An excellent series of essays from faculty at Pacifica Graduate Institute addressing the vital necessity of humanities education for addressing the prAn excellent series of essays from faculty at Pacifica Graduate Institute addressing the vital necessity of humanities education for addressing the problems confronting the contemporary world....more
Except for the chapter on John Dewey, this text is most useful for studying the history of philosophical thought on aesthetics, not aesthetics as a liExcept for the chapter on John Dewey, this text is most useful for studying the history of philosophical thought on aesthetics, not aesthetics as a lived experience and practice. ...more
Three Faces of the End of the World: Empire, Decadence, and Crisis
I am currently reading “The Sense of an Ending”by Frank Kermode, a little piece of lThree Faces of the End of the World: Empire, Decadence, and Crisis
I am currently reading “The Sense of an Ending”by Frank Kermode, a little piece of literary criticism examining the relationship between theological apocalypses and fictional narratives as means of making sense of reality. Originally a series of lectures written in 1965, the ideas that Kermode draws together are perhaps even more important for today – in an age where the world ends every imaginable way in our entertainments, where the deepest thinkers debate the viability of end dates, and where certain age-old signs of apocalypse haunt our political and environmental systems.
Kermode suggests some things that I’ve been saying for years – that historically, any apocalypse that claims a specific date for the end of the world or specific harbingers correlated to historic persons/events is a “naive apocalypse.” Humans have since the beginning of time believed they were living at the end of times, but not once have the often obtuse symbolisms and chronologies of apocalypses accurately fit our desired schemas. Instead, narratives of apocalypse – as well as fictional narratives in general – serve another purpose, which is to allow us to make a greater sense of the reality we are living in. Humankind lives in the “middest” – in the middle of the narrative of our own lives and world history – and by imagining the way in which our narratives might end we are able to step outside of time and see the pattern as a whole. As Kermode says, we impose our fictions on the face of eternity, because that’s the closest we will ever get to a total understanding of the world in which we live (though that’s certainly up for debate; personally I know eternity is far more accessible).
While I’m fond of this existential reading of narrative apocalypses, the challenge still remains that we live in times that feel like the end of days, and seem to feel this way much more than at any time before. Stories of the end of the world can not only help us make sense of reality and our own lives in general, but offer ways of responding to the crises and uncertainty of the historical moment we are actually living in (which might attest to the fact that such stories are currently in vogue). In particular, Kermode suggests that there are three doctrines or modes through which we respond to apocalypse: empire, decadence, and crisis. As Kermode unfortunately rushes past this point without fully explaining what he means, I’d like to offer a few words about the three faces of the end of the world.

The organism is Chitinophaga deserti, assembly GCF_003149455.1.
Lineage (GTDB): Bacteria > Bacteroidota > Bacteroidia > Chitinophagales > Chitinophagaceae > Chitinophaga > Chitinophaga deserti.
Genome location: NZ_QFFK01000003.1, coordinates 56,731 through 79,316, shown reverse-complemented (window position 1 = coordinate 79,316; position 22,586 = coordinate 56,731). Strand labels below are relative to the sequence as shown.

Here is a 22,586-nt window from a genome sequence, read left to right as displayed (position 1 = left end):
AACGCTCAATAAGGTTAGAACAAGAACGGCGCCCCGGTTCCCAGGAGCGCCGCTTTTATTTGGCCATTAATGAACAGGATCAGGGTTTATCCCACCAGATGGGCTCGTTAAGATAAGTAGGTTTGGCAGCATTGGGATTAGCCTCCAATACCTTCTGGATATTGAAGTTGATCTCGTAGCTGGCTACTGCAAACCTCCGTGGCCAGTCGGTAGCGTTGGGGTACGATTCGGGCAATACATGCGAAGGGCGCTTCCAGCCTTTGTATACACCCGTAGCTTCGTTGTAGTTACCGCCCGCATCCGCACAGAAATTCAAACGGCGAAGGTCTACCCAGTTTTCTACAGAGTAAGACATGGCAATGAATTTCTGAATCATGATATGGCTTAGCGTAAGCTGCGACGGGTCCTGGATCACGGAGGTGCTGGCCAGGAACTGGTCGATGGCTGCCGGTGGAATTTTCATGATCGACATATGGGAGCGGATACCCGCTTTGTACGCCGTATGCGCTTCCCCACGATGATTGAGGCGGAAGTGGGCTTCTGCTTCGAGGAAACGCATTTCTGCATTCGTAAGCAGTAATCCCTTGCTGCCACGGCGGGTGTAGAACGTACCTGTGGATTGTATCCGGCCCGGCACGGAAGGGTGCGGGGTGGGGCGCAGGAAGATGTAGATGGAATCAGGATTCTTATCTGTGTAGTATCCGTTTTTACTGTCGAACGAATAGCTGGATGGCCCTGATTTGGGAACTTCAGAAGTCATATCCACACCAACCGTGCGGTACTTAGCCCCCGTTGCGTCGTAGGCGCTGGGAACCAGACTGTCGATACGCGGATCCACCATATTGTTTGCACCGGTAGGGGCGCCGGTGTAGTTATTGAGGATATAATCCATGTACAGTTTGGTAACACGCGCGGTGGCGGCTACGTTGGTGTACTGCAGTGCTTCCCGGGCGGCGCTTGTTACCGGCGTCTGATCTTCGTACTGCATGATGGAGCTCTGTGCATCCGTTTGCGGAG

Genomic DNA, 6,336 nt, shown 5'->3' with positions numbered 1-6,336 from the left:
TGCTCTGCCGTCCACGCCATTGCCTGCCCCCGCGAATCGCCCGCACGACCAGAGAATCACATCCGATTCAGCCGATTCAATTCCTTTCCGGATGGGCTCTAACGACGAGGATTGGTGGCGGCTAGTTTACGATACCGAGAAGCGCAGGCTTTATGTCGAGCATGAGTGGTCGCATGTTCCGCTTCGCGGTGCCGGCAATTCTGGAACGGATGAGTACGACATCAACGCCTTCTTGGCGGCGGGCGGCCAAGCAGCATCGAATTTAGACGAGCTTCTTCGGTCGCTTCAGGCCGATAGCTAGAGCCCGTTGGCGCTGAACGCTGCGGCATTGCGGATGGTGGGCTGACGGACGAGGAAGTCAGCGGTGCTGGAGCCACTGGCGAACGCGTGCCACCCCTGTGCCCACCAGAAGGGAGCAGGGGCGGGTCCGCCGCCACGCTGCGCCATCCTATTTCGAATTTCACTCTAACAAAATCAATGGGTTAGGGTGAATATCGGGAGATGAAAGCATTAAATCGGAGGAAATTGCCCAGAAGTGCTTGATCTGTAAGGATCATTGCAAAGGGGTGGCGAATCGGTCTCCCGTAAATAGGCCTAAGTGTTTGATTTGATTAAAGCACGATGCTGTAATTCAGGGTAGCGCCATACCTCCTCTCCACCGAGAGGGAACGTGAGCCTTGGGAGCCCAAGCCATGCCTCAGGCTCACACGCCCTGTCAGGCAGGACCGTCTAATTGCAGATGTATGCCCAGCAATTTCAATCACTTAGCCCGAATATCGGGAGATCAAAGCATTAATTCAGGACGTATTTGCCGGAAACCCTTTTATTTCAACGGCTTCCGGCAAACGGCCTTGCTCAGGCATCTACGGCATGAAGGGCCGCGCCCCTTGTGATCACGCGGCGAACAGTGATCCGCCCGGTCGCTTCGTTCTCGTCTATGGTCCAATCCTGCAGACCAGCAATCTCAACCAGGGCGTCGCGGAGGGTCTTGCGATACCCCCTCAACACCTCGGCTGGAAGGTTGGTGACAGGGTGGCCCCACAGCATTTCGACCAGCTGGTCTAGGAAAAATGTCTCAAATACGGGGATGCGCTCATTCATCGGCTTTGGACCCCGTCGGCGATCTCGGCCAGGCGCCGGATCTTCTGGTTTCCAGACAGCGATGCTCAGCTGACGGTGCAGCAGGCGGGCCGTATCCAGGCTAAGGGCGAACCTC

The first apocalyptic mode is empire, the doctrine in which apocalypses have most often found their expression. Many of the earliest accounts of the end of the world are cast as heralding in a new kingdom, a new empire both sacred and secular. This empire spells life eternal, but only for a small group of elect – those who believe in it, the rich, the powerful, the worthy – while everyone else will be thrown into flames and eternal damnation. The conflation of the imperial urge with the end of the world goes back to the union of the Church and Rome – since then there are those who’ve actively worked to bring about or accurately predict the end of the world in order to bring to fruition this everlasting empire. But as Philip K Dick said, the empire never ended. Even today, conservative American politics is enmeshed in this apocalyptic mode – only the rich are worthy of having the means to live while all the rest of us, including our very environment, must suffer to the end of days. If there is one stance that might actually cause the current global crises to reach a tipping point, it is the urge to empire.